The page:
Tag Archives: Middle Earth

Khazâd Part I: Aulë

And now I will begin to explain my take on J. R. R. Tolkien’s Dwarves, or the Khazâd, as they call themselves. It has taken me this long to gather my thoughts, dig up my evidence and organize my reasoning. I assume that most of my readers are familiar with Middle Earth and its inhabitants. If you have any questions, feel free to ask me in the comments section, or check out the Tolkien Gateway and its handy search engine.

I begin with what is, for the Dwarves, the beginning.

As far as I know, the Dwarves are the only race of Arda to be created by a single Ainu. The others arose from the Music of the Ainur, or from the corrupting influence of Melkor on existing races.  There are other races closely associated with specific Ainu (like the Ents and Yavanna, or the Eagles and Manwë),  but only the Dwarves were the work of a single mind. Therefore understanding them must begin with understanding something of their maker, Aulë the Smith.

In the Valaquenta Silmarillion, Aulë is said to be the third-mightiest of the Lords of the Valar, and the most similar in talents to the Enemy of the Valar, Melkor.  He is shown to be a smith and the shaper of the “substances of which Arda is made.”

He is … a master of all crafts, and he delights in works of skill, however small, as much as in the mighty building of old. His are the gems that lie deep in the Earth and the gold that is fair in the hand, no less than the walls of the mountains and the basins of the sea. … Melkor was jealous of him, for Aulë was most like himself in thought and powers; and there was long strife between them, in which Melkor ever marred or undid the works of Aulë, and Aulë grew weary in repairing the tumults and disorders of Melkor. Both, also, desired to make things of their own that should be new and unthought of by others, and delighted in the praise of their skill. But Aulë remained faithful to Eru and submitted all that he did to his will; and he did not envy the works of others, but sought and gave counsel. Whereas Melkor spent his spirit in envy and hate, until at last he could make nothing save in mockery of the thought of others, and all their works he destroyed if he could.” Valaquenta, Silmarillion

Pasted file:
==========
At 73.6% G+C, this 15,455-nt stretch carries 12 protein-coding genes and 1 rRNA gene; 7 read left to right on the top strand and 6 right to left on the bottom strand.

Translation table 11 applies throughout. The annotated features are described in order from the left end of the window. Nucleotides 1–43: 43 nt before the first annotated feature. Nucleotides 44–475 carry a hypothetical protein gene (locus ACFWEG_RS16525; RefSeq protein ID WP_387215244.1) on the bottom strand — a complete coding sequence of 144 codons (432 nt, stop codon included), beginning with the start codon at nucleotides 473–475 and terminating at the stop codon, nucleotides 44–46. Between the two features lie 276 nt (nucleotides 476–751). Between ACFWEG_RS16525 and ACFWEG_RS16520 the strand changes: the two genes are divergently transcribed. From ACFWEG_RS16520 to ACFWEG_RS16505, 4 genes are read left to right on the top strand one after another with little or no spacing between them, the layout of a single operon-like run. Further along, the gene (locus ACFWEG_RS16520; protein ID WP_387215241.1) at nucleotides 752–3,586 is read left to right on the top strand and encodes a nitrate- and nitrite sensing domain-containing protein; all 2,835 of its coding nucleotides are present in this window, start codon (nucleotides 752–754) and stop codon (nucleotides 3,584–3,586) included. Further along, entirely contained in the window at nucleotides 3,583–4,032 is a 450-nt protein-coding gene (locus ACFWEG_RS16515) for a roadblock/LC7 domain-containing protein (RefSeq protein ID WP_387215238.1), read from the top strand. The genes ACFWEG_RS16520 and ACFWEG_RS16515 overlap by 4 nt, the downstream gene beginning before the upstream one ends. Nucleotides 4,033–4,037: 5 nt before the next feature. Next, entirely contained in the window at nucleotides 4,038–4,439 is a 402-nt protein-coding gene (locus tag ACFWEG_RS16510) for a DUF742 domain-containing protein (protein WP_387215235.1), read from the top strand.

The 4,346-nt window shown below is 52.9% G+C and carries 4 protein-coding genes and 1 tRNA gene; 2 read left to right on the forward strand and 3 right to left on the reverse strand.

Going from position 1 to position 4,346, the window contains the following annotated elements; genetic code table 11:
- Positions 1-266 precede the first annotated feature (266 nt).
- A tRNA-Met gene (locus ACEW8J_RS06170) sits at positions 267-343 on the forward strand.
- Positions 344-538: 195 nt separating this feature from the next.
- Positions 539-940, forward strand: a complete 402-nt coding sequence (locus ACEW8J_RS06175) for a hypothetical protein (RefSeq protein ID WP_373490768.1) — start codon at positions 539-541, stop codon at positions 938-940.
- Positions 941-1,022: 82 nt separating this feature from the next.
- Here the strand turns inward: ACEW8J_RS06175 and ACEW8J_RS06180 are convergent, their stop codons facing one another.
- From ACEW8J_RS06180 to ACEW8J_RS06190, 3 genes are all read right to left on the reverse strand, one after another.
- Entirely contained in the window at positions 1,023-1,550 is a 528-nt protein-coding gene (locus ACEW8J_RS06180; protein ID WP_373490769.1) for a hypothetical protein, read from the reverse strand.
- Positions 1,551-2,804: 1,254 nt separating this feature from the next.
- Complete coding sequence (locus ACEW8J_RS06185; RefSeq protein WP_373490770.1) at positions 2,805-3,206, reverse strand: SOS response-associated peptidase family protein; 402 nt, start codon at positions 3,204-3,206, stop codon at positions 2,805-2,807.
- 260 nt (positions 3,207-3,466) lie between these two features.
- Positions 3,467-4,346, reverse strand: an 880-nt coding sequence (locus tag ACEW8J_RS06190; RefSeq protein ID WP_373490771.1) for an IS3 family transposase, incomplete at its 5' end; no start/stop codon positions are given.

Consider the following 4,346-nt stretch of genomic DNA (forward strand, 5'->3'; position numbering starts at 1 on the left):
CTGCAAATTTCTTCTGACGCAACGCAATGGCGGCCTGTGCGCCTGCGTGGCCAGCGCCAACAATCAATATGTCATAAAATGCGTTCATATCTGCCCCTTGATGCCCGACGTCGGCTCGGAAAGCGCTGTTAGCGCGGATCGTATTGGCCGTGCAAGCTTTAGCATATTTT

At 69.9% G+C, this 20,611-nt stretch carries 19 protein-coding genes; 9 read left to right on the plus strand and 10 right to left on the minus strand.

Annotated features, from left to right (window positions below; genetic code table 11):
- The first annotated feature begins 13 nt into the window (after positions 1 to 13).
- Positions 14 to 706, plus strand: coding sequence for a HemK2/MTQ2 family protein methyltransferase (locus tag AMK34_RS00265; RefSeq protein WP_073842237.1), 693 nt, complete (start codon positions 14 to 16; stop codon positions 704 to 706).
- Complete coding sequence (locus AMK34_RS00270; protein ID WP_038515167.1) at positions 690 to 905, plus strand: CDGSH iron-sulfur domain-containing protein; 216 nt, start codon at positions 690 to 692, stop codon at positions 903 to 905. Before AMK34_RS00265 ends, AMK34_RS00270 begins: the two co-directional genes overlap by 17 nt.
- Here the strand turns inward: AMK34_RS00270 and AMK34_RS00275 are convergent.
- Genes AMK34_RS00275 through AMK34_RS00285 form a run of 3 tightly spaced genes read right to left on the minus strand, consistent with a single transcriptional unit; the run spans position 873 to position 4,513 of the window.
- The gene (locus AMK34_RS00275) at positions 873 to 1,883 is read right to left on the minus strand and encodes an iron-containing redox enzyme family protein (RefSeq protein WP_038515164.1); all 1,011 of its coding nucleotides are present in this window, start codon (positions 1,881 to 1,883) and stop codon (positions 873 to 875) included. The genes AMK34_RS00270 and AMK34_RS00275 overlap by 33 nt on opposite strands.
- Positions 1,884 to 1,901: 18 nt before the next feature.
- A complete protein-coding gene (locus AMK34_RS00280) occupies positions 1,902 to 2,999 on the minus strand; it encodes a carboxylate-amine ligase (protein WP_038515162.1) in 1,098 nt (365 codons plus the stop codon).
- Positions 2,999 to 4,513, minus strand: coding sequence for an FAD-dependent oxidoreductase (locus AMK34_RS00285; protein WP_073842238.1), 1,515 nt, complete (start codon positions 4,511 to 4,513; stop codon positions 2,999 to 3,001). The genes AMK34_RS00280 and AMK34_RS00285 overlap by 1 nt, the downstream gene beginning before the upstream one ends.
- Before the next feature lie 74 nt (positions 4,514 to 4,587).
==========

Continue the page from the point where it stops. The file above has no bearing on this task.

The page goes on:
And there you have it. Aulë contained the fire and will to create and this made him great, but also led him into trouble. From what Tolkien writes, the desire to create is both wonderful and perilous. Many of his most destructive characters are either akin to Aulë  or else were his disciples. Fëanor, so talented and so catastrophic, and even Sauron, himself, learned craft from the Smith. It would be easy to assume that Tolkien considered craftsmanship a road to evil. He certainly represents the dangers of creativity in materialism and delusions of godhood. A closer look, though, reveals a very different message. Tolkien’s take seems to be that the paramount wonder and power of creation is balanced by great risk.

But for all the dangers of this creative drive, Aulë is represented as a good being. He is patient (save in one instance that I will discuss shortly), even-tempered, generous, strong, hard-working and artistic. Of the Lords of the Valar, he and Oromë are my favorites, but the Smith wins by a nose. I guess I identify with smiths. No surprise there.

I also identify with being patient in some regards and impatient in others. Of Aulë’s impatience, the Quenta Silmarillion, chapter 2, has this to say:

…so greatly did Aulë desire the coming of the Children, to have learners to whom he could teach his lore and his crafts, that he was unwilling to await the fulfillment of the designs of Ilúvatar. And Aulë made the Dwarves even as they still are…

Aulë, however, had his limits. He could make only puppets, for he was unable to give his creations souls of their own. Ilúvatar, Aulë’s creator, confronts him with this, and asks if Aulë wishes to be lord over things that do not have the power of movement or speech unless his thoughts are on them. Aulë replies: